Tell you what, If you live in the Northwest and are interested in writing, I highly recommend this conference. Shoot, I recommend it even in you don't live in God's country! (Yes, I'm just a little prejudiced about the Northwest. So sue me.) Great faculty and staff, and a good group of writers, ranging from beginners to those who've been around almost as long as I have.
Yeah. The reaaaaaally old ones.
On the technology front, things like the Kindle have folks wondering if books are going the way of the Dodo. My vote is no, because I think readers will always want the feel of a book in their hands as they read. (Hey, remember on Star Trek Next Generation, how Captain Picard always read from a book when he was relaxing? Yeah, yeah, that's not real life. But I'm thinking we're not that far off these days...) Anyway, I've heard that people are buying electronic versions to read on the Kindle and other devices, but when they find books they LOVE, they go out and buy the actual book to keep. What do you guys think? Will books go away?
As for publishers, things have really been hopping in the last few years, and especially in the last few months. Which, in case you were wondering, is why I titled this blog entry what I did. Remember good ol' Chicken Little?
So what's the problem? Well, for one thing, some publishers have been cutting their lists, meaning they're cutting back on the number and/or kinds of books they're going to publish. I've even heard of one publisher that's decided not to offer advances anymore. And one of the largest Christian publishers has had yet another wave of employee layoffs, and is among those cutting the number of books they're putting out. (The one list not affected? Their fiction line. Yet more confirmation that Christian fiction is still going strong and growing.) They've even said they're going to focus on publishing only midlist and higher authors, which means the newbies are out of luck, at least with this house. (Happily, there are a number of houses out there still determined to find new voices and work with new authors.) What's more, that same publisher pulled out of the two major trade shows, ICRS (the Christian bookseller's show, where publishers present books to retailers--used to be where publishers sold the majority of their books) and BEA, the trade show for the general market. So how are they reaching retailers, who, as you know, are publishers' first customers? This house, Thomas Nelson, brought in their top 100 retailers, all expenses paid, to their own little "convention." So questions abound. Is ICRS dying? Will other publishers follow Nelson's example and host their own little shows? What will retailers do if ICRS dies?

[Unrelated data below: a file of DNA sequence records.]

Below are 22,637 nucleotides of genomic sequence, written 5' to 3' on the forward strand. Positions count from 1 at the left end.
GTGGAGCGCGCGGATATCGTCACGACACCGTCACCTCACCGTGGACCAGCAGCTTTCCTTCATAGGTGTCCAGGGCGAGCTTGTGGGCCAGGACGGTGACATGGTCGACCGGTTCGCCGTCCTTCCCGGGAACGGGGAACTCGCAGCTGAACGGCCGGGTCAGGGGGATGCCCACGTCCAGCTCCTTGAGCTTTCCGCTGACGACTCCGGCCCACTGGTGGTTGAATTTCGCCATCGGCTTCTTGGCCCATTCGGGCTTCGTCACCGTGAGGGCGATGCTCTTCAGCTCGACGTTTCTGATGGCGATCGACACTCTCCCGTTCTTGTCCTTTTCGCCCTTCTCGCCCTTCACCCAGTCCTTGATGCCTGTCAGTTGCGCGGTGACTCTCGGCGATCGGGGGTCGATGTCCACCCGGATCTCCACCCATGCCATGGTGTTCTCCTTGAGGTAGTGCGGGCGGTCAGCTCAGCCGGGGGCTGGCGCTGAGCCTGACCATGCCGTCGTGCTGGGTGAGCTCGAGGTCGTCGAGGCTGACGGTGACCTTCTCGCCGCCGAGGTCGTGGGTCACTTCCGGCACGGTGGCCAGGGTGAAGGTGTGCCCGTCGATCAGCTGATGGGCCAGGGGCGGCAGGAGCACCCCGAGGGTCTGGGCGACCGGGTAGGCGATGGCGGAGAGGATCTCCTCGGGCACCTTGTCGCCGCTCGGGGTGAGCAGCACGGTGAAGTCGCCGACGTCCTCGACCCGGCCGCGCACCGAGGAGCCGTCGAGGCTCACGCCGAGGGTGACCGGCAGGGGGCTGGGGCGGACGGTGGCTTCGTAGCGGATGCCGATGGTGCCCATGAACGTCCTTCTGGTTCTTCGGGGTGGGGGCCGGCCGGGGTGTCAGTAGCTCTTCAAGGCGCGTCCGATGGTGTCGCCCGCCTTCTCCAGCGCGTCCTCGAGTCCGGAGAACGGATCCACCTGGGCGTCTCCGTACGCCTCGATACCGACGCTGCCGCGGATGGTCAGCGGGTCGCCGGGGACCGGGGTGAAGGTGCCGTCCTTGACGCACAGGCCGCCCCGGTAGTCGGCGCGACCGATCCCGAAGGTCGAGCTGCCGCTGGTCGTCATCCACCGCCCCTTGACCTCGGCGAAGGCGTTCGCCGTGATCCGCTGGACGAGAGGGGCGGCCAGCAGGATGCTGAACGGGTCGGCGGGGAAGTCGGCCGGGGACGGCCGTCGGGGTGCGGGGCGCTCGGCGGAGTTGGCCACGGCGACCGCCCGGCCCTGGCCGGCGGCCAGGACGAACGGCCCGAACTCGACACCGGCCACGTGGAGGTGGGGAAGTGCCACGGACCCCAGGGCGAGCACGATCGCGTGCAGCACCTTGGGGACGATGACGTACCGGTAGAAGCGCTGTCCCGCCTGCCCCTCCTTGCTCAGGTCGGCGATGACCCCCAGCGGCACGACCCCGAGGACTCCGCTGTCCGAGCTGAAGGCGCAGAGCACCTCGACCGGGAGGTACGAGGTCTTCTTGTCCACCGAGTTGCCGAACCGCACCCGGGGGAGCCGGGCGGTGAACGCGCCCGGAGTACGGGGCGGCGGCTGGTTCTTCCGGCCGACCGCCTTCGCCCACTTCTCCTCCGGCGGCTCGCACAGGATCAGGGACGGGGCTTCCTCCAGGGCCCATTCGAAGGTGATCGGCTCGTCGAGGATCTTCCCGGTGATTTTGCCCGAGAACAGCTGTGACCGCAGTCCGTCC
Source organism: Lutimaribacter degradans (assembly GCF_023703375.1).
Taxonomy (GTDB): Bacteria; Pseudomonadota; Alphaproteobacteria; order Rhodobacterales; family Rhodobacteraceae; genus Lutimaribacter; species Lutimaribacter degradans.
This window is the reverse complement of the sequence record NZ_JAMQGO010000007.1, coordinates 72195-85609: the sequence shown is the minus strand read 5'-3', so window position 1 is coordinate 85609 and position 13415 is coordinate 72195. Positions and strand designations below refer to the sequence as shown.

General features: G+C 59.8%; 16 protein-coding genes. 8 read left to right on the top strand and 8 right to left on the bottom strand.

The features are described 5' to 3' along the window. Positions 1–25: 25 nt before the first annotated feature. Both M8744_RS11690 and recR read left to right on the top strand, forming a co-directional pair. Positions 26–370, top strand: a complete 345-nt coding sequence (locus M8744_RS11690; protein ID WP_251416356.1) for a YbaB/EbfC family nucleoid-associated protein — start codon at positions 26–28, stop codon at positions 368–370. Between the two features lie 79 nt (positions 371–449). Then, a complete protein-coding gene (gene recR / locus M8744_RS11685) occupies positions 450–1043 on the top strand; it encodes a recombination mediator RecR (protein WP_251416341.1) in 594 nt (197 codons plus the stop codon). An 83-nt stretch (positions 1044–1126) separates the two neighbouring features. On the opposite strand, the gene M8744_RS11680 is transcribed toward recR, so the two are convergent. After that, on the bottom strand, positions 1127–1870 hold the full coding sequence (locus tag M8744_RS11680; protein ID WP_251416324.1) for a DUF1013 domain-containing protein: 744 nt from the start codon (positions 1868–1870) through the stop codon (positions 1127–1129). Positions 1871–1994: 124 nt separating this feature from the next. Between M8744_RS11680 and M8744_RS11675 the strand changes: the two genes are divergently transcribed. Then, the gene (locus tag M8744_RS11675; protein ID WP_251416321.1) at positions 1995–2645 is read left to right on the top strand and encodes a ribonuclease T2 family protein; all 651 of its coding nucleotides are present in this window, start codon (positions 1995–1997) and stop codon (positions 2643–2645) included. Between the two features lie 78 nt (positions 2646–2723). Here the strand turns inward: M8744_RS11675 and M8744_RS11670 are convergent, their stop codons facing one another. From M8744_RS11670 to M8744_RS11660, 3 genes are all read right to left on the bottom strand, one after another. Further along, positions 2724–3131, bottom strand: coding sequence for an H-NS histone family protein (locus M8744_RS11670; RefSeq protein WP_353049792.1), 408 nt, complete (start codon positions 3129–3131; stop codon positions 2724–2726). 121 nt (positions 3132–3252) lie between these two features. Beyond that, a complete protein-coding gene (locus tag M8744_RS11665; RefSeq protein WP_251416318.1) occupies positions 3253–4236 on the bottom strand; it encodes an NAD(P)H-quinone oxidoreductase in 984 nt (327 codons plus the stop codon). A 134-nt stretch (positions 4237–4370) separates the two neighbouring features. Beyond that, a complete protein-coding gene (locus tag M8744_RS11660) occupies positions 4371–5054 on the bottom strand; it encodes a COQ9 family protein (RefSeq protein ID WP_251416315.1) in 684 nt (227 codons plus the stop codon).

My vote on these questions? Well, you'll have to tune in to the next blog entry for that!
Talk with you soon.